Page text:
Following along with the blogs of financial advisors is a great way to access valuable, educational information about finance — and it doesn’t cost you a thing! Our financial planners love to share their knowledge and help everyone regardless of age or assets.
Catch up on the latest posts with this week's roundup:
So many clients with stories about their fabulous vacation, and they’re having a hard time accepting it’s over. They come home refreshed, and more importantly, with fiscally responsible ideas…
- If the house received a face lift they wouldn’t be so desperate for a costly vacation.
- If they had a pizza oven and a pool, they could vacation in the backyard all summer.
- If they remodeled the bathroom, the spa getaways would be unnecessary.
- If they owned a timeshare, they could take the same vacation for a discounted price.
- If they bought a vacation home, they could vacation longer and/or make rental income.
Why and How to Pay Cash for Your Next Vehicle
Cars are expensive. The average American spends almost $9,000 per year per vehicle on repairs, fuel, insurance, taxes, and car payments. Add on that cars rapidly depreciate in value and it is quick to see why decisions about purchasing a vehicle significantly impact your financial picture. But you aren’t reading this post to be convinced that cars are expensive; you already knew that. Rather, this article focuses on the costs of car ownership that you can control. Namely, this article shares how to eliminate car payments altogether by paying cash for your next vehicle.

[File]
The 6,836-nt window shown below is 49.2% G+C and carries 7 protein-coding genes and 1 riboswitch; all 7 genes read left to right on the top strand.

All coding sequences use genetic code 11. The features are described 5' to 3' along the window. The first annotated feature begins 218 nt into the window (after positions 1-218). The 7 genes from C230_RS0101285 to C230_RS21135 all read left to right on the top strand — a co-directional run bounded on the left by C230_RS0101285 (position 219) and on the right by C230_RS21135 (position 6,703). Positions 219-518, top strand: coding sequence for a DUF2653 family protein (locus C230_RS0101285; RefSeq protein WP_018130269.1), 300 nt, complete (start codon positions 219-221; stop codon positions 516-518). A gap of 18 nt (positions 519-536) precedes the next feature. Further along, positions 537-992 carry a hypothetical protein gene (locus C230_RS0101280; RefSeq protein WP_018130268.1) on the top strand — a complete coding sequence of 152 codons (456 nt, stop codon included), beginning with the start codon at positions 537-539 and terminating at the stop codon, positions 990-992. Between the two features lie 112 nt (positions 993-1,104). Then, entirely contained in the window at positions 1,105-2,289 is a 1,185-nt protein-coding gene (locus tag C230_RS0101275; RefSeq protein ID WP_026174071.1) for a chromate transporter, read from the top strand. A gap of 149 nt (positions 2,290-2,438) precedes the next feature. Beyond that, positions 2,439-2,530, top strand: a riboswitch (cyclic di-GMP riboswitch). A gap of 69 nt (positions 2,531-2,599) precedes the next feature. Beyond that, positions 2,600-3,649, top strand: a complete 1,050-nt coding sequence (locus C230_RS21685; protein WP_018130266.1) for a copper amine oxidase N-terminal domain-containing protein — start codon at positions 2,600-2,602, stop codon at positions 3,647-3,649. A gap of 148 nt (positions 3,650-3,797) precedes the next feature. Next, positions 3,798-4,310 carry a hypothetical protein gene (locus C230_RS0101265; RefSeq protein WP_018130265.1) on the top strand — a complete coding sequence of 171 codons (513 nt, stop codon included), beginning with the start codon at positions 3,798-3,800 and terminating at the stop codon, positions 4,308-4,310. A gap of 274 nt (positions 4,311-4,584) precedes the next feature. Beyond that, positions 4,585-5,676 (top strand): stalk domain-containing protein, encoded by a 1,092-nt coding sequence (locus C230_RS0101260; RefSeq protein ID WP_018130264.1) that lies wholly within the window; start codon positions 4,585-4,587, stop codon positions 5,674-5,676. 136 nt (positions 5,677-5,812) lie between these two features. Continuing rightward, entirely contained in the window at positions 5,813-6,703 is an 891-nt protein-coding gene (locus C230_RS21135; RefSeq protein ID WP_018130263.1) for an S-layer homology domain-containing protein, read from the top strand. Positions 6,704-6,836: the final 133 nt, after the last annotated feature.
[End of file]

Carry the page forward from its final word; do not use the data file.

What To Consider Before You Get a Loan
My friend Sammy recently bragged to me about the luxury car he bought using borrowed funds. He proudly said his loan terms were 0% for 60 months, and his monthly payment of $995 is all principal, no interest!
Interest rates are low, and if you have a great credit score, many lenders are eager to offer you very attractive terms to borrow. Should you jump in and acquire the debt? Even after you’ve analyzed the costs from various sources and decided on the best offering, taking on a loan may not be a good move—at least, not without asking yourself these three questions.
Let's Talk About Debt, Baby
Last month, we talked about building wealth in the context of better job satisfaction and earnings potential. Now, let’s switch gears and focus on debt.
TRUE OR FALSE? SOME DEBT CAN BE GOOD.